This is an extreme example, but firms need to establish guidelines of what people can and cannot write in a personal capacity, especially where it concerns their jobs. Footballers seem to be particularly unwary of what they write; there are lots of cases of overseas Premiership players writing things in their blogs (in their own languages) and then being surprised that the press write about it.

See also - Rio Ferdinand's online magazine

From innovators to late adopters

Click to enlarge

I love this chart from page 16 of the new Ofcom Communications Market report. It shows the current status of different technologies in the UK, from HDTV channels (only used by 7% of individuals) to digital TV and mobile (both used by 89% of individuals).

Go to the Ofcom site to see the full report, or to my stats blog Digital Stats to see my selected highlights.

Tuesday, August 04, 2009

Sponsored Tweets

Sponsored tweets is a site that acts as an exchange between twitter users and brands who want people to twitter about them.

Users sign up, stating how much they would want to be paid to tweet about something, and then advertisers can find people willing to tweet about them, with a link, for a price.

It all uses full disclosure - for example: 'Big ups to my sponsor ACME check out http://...'

This is not good. Yes, the paid element is disclosed, but the whole process devalues the genuine expression that you get on twitter. My first thought was that it could be good for charities and causes, but again the idea of them paying people to tweet seems tacky. I think if anyone I followed started doing this I would un-follow pretty quickly.


Monday, August 03, 2009

Solving the Plumber Problem - updated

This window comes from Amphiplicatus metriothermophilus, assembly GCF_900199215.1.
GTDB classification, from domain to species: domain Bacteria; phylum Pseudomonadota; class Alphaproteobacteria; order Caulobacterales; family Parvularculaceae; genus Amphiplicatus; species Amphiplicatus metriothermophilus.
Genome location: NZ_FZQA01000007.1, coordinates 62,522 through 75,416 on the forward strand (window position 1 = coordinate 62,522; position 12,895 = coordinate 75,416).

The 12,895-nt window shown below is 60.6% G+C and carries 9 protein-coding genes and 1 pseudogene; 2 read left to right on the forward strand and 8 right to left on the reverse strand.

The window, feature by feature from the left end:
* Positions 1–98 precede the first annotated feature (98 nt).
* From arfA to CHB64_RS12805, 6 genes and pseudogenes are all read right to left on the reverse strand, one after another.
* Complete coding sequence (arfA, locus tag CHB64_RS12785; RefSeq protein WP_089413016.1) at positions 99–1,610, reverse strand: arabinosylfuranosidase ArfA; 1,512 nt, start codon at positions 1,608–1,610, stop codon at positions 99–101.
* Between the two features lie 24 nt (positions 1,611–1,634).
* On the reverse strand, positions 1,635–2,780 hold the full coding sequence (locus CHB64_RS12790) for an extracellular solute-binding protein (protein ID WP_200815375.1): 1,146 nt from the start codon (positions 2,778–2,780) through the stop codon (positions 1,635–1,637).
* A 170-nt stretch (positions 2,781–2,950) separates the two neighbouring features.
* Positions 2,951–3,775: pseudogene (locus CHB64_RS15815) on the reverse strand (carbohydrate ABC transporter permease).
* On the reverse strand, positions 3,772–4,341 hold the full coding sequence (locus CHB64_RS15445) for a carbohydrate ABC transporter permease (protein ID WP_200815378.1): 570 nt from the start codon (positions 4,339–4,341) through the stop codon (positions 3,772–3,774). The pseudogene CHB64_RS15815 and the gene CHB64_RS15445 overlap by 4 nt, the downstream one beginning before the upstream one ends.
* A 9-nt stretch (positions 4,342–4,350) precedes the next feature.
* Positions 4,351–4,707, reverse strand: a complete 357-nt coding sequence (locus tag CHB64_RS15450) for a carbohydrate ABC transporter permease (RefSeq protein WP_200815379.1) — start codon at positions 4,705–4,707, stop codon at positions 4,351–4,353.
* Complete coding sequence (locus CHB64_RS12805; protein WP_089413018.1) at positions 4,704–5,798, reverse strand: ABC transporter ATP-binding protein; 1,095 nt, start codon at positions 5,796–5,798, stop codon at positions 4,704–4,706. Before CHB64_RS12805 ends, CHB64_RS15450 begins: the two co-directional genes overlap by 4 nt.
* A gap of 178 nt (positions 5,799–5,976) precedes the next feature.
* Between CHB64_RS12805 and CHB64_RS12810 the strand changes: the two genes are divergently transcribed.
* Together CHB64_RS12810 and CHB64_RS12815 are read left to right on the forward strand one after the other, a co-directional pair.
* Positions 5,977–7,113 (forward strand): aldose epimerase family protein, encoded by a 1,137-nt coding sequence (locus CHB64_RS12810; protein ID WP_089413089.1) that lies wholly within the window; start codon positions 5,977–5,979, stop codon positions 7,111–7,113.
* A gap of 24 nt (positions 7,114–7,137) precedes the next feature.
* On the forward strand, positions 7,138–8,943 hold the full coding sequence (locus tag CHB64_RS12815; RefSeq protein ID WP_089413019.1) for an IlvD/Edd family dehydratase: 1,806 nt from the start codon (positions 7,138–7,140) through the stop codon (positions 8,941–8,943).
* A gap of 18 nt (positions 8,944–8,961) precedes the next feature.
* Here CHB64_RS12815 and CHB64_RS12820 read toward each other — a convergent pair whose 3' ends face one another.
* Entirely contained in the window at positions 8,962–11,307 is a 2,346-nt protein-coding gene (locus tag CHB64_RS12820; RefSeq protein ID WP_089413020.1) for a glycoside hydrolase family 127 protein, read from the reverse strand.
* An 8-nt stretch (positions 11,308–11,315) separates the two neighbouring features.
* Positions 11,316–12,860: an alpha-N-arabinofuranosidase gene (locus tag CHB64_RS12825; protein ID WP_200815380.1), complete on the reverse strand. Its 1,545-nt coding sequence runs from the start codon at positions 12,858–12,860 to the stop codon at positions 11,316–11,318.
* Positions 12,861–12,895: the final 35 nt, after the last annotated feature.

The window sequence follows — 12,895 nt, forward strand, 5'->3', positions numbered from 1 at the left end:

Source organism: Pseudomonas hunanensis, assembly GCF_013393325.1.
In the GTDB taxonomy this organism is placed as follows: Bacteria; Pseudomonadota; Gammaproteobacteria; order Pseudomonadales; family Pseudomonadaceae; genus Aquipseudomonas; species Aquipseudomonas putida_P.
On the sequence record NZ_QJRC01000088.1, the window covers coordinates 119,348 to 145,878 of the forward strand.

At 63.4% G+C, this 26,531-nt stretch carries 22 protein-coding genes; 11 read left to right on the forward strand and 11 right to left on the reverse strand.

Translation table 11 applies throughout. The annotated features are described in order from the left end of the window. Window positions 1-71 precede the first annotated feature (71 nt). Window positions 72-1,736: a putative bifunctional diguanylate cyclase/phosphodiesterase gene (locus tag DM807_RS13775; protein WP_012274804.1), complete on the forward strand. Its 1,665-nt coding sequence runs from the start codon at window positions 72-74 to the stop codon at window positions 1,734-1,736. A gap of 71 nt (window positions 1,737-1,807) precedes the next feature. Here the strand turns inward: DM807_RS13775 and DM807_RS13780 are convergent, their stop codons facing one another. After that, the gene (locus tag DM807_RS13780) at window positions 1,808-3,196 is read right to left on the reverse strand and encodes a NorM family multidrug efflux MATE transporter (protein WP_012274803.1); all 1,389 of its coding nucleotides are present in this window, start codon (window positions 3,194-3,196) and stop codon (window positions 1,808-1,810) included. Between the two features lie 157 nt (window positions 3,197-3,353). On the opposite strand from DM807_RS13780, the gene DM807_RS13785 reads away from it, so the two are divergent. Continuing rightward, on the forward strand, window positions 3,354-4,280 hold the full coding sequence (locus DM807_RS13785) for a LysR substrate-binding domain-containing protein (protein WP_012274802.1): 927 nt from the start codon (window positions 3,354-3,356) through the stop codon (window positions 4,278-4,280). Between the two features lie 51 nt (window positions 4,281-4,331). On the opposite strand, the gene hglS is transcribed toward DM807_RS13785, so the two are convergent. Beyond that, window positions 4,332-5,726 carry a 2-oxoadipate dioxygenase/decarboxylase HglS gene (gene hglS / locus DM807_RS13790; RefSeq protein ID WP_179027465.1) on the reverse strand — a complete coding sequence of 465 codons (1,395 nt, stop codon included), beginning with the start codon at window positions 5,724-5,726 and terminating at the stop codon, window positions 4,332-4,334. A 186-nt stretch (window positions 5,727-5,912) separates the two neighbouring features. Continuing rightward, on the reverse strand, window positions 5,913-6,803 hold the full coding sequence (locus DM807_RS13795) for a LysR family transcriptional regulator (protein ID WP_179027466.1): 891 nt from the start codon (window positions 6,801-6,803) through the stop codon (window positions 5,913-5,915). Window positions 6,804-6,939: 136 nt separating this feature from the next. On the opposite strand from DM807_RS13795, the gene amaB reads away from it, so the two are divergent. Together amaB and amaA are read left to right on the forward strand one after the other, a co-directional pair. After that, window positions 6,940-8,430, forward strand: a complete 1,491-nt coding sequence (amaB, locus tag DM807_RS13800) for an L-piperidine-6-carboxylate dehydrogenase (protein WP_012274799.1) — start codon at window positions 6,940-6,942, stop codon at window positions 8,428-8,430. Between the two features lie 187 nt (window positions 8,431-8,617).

Last year I worte a post about local and social search, called Solving the Plumber Problem. Apparently this is a recognised issue for local recommendation services, because while a restaurant may have thousands of customers each year, of which a small percentage will post reviews, plumbers only have about 500 customers a year, so are unlikely to get many reviews, and any they do get are likely to be written by people connected to the business, either positively or negatively.

Anyway... The top rated plumber on the site Yelp in San Francisco, Friendly Plumber, now has 126 reviews, and an overall rating of 5/5 (although to be fair there are some negative reviews if you look for them).

I think if I was in San Francisco and needed a plumber I'd know who to call!

What this shows, of course, is that the rise of social media and user generated content will eliminate things like The Plumber Problem, and twitter, by nature of practically encouraging random and pointless posts, generates lots of data of the sort that did not used to exist.

See also - Dragon's Den and paid search

Saturday, August 01, 2009

Help Me Investigate

Help Me Investigate is a crowd-sourced journalism site based in the West Midlands, and featured in this week's MediaGuardian podcast.

A member of the site puts forward an idea for an investigation, then other members help out by getting hold of documents, sifting data, and writing the investgation up.

It's a great idea, and one that I'd expect to be replicated elsewhere as a more structured form of blogging and citizen journalism.

Current investigations include:

Car Clamping and Parking Fines in Birmingham

Do TV Detector Vans Exist?

& Who Owns the Pubs in Digbeth

More information here